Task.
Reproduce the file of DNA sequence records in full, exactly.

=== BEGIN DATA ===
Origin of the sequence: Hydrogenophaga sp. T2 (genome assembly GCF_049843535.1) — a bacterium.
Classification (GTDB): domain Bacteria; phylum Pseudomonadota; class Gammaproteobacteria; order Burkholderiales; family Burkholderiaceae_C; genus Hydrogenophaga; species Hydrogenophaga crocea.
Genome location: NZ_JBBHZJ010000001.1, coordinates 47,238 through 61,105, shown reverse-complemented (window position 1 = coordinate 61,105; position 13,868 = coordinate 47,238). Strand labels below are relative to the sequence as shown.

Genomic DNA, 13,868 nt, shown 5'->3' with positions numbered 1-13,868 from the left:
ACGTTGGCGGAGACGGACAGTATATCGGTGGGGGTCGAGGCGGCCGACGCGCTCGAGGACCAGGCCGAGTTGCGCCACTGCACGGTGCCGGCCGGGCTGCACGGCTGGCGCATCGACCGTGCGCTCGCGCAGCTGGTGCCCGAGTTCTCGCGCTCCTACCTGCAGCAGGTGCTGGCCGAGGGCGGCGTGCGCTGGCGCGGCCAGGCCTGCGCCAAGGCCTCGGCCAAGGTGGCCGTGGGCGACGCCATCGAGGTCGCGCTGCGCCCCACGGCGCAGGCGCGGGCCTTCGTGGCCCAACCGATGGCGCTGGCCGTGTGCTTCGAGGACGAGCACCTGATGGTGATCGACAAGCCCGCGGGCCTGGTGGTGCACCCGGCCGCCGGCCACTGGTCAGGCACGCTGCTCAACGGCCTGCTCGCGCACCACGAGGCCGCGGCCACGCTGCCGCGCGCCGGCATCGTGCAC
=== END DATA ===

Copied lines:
Origin of the sequence: Hydrogenophaga sp. T2 (genome assembly GCF_049843535.1) — a bacterium.
Classification (GTDB): domain Bacteria; phylum Pseudomonadota; class Gammaproteobacteria; order Burkholderiales; family Burkholderiaceae_C; genus Hydrogenophaga; species Hydrogenophaga crocea.
Genome location: NZ_JBBHZJ010000001.1, coordinates 47,238 through 61,105, shown reverse-complemented (window position 1 = coordinate 61,105; position 13,868 = coordinate 47,238). Strand labels below are relative to the sequence as shown.

Genomic DNA, 13,868 nt, shown 5'->3' with positions numbered 1-13,868 from the left:
ACGTTGGCGGAGACGGACAGTATATCGGTGGGGGTCGAGGCGGCCGACGCGCTCGAGGACCAGGCCGAGTTGCGCCACTGCACGGTGCCGGCCGGGCTGCACGGCTGGCGCATCGACCGTGCGCTCGCGCAGCTGGTGCCCGAGTTCTCGCGCTCCTACCTGCAGCAGGTGCTGGCCGAGGGCGGCGTGCGCTGGCGCGGCCAGGCCTGCGCCAAGGCCTCGGCCAAGGTGGCCGTGGGCGACGCCATCGAGGTCGCGCTGCGCCCCACGGCGCAGGCGCGGGCCTTCGTGGCCCAACCGATGGCGCTGGCCGTGTGCTTCGAGGACGAGCACCTGATGGTGATCGACAAGCCCGCGGGCCTGGTGGTGCACCCGGCCGCCGGCCACTGGTCAGGCACGCTGCTCAACGGCCTGCTCGCGCACCACGAGGCCGCGGCCACGCTGCCGCGCGCCGGCATCGTGCAC